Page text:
Rugby's Jozi Cats are tackling gay stereotypes

27 November 2016 - 02:00 By Alexander Matthews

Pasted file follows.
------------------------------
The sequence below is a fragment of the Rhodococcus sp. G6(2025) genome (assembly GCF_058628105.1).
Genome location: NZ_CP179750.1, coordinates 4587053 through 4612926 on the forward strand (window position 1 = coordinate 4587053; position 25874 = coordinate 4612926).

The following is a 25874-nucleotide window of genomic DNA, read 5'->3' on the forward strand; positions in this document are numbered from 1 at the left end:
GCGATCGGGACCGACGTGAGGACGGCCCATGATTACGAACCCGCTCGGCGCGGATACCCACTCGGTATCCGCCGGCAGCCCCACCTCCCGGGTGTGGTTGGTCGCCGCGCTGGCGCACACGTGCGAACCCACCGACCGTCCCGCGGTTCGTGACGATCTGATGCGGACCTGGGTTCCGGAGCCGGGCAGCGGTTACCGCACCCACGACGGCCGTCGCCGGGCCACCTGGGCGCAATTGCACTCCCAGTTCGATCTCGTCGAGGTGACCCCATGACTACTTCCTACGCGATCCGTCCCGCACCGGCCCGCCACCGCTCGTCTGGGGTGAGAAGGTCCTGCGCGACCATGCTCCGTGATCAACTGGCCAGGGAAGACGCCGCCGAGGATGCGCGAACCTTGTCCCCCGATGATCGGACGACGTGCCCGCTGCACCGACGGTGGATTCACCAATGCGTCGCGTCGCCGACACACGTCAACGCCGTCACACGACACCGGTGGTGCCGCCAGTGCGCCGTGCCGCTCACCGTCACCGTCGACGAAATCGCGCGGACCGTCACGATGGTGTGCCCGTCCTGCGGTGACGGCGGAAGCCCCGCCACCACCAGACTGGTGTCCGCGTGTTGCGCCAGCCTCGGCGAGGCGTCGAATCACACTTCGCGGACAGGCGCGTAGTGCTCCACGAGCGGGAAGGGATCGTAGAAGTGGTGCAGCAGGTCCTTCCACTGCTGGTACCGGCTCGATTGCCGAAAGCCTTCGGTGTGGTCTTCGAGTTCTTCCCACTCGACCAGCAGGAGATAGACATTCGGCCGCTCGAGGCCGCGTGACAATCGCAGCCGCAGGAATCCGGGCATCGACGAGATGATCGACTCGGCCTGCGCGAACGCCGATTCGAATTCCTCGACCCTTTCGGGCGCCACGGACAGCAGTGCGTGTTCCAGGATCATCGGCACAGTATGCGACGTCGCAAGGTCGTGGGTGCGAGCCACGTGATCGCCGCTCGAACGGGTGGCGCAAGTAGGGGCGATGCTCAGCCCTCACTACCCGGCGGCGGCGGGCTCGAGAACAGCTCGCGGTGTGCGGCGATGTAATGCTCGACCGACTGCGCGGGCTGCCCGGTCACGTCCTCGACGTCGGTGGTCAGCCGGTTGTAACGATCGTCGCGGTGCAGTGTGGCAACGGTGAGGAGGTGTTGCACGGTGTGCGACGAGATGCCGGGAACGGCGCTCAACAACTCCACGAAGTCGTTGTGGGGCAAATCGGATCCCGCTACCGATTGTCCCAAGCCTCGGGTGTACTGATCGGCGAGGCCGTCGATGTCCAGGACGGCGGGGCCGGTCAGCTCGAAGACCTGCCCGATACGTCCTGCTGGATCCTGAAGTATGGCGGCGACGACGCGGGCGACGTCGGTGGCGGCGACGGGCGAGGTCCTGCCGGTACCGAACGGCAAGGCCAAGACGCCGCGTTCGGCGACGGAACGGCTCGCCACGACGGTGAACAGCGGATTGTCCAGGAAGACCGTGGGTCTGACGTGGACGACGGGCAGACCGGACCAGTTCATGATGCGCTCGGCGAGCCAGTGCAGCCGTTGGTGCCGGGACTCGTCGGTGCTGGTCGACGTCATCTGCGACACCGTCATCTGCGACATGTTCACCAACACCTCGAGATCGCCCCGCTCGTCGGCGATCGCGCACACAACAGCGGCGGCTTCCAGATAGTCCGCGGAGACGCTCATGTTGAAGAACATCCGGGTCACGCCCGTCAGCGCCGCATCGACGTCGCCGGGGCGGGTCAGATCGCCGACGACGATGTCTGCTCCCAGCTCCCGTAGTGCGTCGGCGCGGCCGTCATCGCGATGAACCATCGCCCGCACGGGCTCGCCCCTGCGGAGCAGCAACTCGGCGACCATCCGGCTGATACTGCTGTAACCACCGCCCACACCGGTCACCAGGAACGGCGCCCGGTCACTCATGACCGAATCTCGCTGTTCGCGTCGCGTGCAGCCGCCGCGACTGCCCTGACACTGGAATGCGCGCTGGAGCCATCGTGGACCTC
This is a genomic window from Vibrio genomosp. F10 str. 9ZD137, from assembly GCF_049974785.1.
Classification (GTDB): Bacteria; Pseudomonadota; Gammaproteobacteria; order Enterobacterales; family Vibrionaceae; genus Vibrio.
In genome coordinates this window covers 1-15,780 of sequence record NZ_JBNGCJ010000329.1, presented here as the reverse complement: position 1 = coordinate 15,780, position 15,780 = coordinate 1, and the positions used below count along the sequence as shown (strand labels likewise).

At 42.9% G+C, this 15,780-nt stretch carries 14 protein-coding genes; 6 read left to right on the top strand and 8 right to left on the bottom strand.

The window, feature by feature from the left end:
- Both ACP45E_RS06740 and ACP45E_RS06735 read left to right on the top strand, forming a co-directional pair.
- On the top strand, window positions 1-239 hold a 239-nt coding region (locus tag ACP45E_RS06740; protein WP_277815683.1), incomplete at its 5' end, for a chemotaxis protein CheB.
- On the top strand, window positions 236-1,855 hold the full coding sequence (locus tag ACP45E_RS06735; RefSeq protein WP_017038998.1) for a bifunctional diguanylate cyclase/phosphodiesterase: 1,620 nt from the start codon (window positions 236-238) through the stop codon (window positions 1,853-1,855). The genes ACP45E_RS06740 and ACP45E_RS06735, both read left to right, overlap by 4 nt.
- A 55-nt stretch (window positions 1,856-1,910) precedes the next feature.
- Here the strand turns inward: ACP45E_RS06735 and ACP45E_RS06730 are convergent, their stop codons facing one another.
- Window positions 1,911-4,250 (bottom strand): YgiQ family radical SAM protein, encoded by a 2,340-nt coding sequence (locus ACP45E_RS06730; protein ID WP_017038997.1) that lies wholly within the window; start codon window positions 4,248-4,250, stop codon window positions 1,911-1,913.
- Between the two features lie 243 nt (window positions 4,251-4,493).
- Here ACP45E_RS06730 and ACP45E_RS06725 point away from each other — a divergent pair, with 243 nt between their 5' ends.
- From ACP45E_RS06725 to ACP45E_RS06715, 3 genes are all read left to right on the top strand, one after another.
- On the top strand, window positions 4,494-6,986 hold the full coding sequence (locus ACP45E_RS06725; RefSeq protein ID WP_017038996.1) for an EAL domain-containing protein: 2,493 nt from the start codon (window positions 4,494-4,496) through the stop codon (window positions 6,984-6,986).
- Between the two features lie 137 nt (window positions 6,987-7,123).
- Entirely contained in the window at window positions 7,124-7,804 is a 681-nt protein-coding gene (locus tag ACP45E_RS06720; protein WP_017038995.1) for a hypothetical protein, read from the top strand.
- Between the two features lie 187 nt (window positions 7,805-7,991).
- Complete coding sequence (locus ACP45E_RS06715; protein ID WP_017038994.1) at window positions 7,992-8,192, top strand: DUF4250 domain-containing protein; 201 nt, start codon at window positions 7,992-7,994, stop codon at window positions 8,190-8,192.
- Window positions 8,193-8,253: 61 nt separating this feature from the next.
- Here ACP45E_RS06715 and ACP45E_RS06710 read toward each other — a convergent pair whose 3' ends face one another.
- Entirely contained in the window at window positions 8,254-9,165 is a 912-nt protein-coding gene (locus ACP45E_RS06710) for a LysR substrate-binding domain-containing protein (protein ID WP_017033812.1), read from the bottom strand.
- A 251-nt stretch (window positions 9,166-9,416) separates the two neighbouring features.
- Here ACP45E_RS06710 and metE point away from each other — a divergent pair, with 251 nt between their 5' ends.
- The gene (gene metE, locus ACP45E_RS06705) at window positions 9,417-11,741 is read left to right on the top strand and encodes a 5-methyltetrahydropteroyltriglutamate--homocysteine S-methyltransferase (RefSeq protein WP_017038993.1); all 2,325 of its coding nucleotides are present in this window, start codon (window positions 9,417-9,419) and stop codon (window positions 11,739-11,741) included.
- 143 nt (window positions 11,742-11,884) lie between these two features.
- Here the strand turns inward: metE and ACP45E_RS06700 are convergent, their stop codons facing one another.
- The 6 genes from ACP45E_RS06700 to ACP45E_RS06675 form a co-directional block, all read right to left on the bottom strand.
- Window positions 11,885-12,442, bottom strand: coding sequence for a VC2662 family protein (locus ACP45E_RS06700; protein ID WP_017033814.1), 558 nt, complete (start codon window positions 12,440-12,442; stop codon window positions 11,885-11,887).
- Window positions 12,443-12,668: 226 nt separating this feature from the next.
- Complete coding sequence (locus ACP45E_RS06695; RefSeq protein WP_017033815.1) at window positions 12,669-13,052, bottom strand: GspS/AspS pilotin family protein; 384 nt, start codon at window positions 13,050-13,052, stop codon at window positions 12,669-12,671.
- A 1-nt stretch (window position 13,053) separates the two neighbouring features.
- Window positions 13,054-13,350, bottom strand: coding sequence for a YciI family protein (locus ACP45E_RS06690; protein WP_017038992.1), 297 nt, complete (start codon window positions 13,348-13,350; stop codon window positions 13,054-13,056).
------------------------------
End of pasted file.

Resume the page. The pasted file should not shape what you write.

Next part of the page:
Forget the Springboks. Alexander Matthews trains with the Jozi Cats, Africa's first competitive gay rugby team I check my car is locked - twice - and breathe deeply. Shouts from bare-chested players flying over grass fill the sky. Are those the Jozi Cats? I decide no. I spot another bunch of guys down below chucking a rugby ball around. Among them, a pair of pink socks glimmers. That must be them.I gingerly step down the embankment, say hello. Coach Peter Gardner sends us on a warm-up jog. As we circle the field, I hover in the middle of the pack, sneaking glances at the motley crew surrounding me: fat, thin; fast, slow; tall, short.story_article_left1Today is trials for the contact team. Stretches done, it's time for drills: catching and passing and kicking. I haven't touched a rugby ball in 12 years; I'm only here for research - but still I'm terrified. I'm going to screw up; I'm going to look a fool. But I don't. Most of the time. There's clapping, a few chants of "Well done!" when I get it right. And when I don't, no one's sniggering. No one's calling me a faggot.We end off with a touch game. When I score two tries, I feel like I've won the Lotto or a Nobel. I stagger off the field on a high.A few days later I sit down with one of the club's founders, Teveshan Kuni. Addicted to watching rugby as a teen, he'd never played it until he joined a bunch of mostly gay mates who were "messing around on Saturdays" with an informal coach.When they found out about the Bingham Cup - an international gay rugby tournament held every two years in which more than 40 teams compete - they realised "there's actually a thing that we can strive towards", he says.To stand a chance of playing in the Bingham Cup, they needed to formalise the club. After months of "hijacking" fields in Randburg, Kuni received permission from Wanderers Rugby Club to use its facilities. They had a space to play; now they needed a cohort of serious, committed members. It was recruitment time.On dating apps, Kuni created a profile featuring "a guy with a hot body and a gold rugby ball". Every time someone messaged he'd ask: Are you interested in rugby? "We recruited quite a lot of guys that way."block_quotes_start The fact that no professional South African rugby player has come out as gay tells you that there's a problem block_quotes_endThey needed more players, though. Erik Deneson, a member of the Sydney Convicts Rugby Union, an Australian gay club, and the author of a major study on homophobia in sport, put Kuni in touch with Chris Verrijdt at the South African branch of the advertising and public relations company Havas, who agreed to take on the club as a pro bono client.Verrijdt had long wanted to execute a campaign that challenged gay stereotypes - and here was the perfect opportunity. He asked a colleague to research gay slurs. "He came back with 150. The worst one was 'sperm-burper'," he says."I zeroed into the ones we knew the best. I wanted to make it authentic and use gay guys that were part of the team but take the stereotypes and turn them on their heads."The campaign's cheeky pay-off - "Rugby that's so gay!" - "was taking the piss out of that slur", but also highlighting how hurtful a comment like that can be to gay people. The juxtaposition of insults such as "queen" and "pillow-biter" with butch players was a way of denuding these insults of their power in a world where many believe it's still perfectly acceptable to use them.The campaign went live on social media on May 4 and a press release was distributed to local and international media. Verrijdt was hoping it would be featured in the Rosebank Killarney Gazette and radio stations such as Radio 702 and Power FM. "At the end of the day it was just a recruitment drive." But within a month, 315 million people around the world had seen it - in the Washington Post and the Guardian, on ESPN and CNN and elsewhere."It still gives me goosebumps when I think about it," he says.But why a gay rugby club? Because in conventional ones, homophobia is rampant. And although Kuni's never personally experienced it, he knows plenty of players who have."The fact that no professional South African rugby player has come out as gay tells you that there's a problem, because if it was OK to be openly gay and a professional rugby player, guys would've done it already. So they know sponsorships and team selections are on the line ... guys are having to sacrifice who they are, their authentic selves, to achieve the peak of their career."He and the other founders wanted the Jozi Cats to be a "community space" - to "get people away from apps, sitting on their smartphones feeling lonely at home. It was a daytime activity, which is very different for the LGBTI scene because a lot of the social interactions are in bars and nightclubs."We're a cross-section of the gay community," he says. "There are some of us in the team who are just dudes - we like wearing cargo pants and T-shirts ... and we've got other guys who dress pretty well ... who like to be well-groomed.The pictures that people see online might seem heteronormative because you're seeing men playing rugby, so you associate that with what you know. If you come to one of our practices and see the jokes that we tell, and see some of the guys mincing really hard with pink rugby socks, looking pretty fabulous, you'll realise we're not a very conventional rugby team. We are very different."block_quotes_start I honestly don't care what kind of gay you are: I just want you to be a nice dude. And that's what's come out from the rugby block_quotes_endVerrijdt, who replaced Kuni as chairman in October, says: What's really cool now is that - as much as I spent most of my 30s looking for other masculine gay dudes - because of Jozi Cats, now I honestly don't care what kind of gay you are: I just want you to be a nice dude. And that's what's come out from the rugby."There are guys that I've become friends with that honestly six or eight months ago I wouldn't even speak to out of fear that people would think I was like them. Now I don't care. I've met the most unbelievable guys with all their own journeys, their own struggles, who are looking for a place to be safe." In the Jozi Cats, he says, "I can just be Chris ... I just feel more normal now."Journalists have sometimes asked him, "What do we get up to in the showers? My answer to that was, 'What do straight boys get up to in the showers?'" For him, at least, there are "no sexual vibes" - instead, he's part of a brotherhood: "It feels like I've got your back."Kuni agrees. "There's nothing better than watching your teammates seeing you're in trouble and getting there quickly and knocking the shit out of somebody to clear the ball off you," he says. "The camaraderie in the change rooms, the parties afterwards - it's an amazing environment."full_story_image_hright1It's also an environment in which straight guys are welcome. "We are, as far as I know, the only people who will teach players who have never played, from scratch," Kuni says. "If you grow up in Soweto, Diepsloot, Lenasia or other parts of Johannesburg, rugby's not available to you. If you've missed it in high school, you've missed rugby." He estimates almost 80% of the club's members have never played before.Gavin Holgate, a straight player, says: "It's an open environment for both sides. It's not intimidating. I have absolutely no idea who else on the team is gay or straight and I don't really care. I think that's what we should be striving for. It's rugby with mates."With its sights set on the dream of hosting the 2020 Bingham Cup in Cape Town, the club is developing competitive contact and touch rugby teams, as well as a social group for those who just want to practise.Tomorrow is the start of a crowd-funding campaign that, if successful, will send the Jozi Cats on a tour aimed at promoting diversity and inclusiveness in sport. They will play other nascent gay clubs in Bloemfontein, Port Elizabeth, Cape Town and elsewhere."The best way to galvanise a club is to go on tour," Verrijdt says. "It's showing the rest of the world, 'We're coming for you!'"• Visit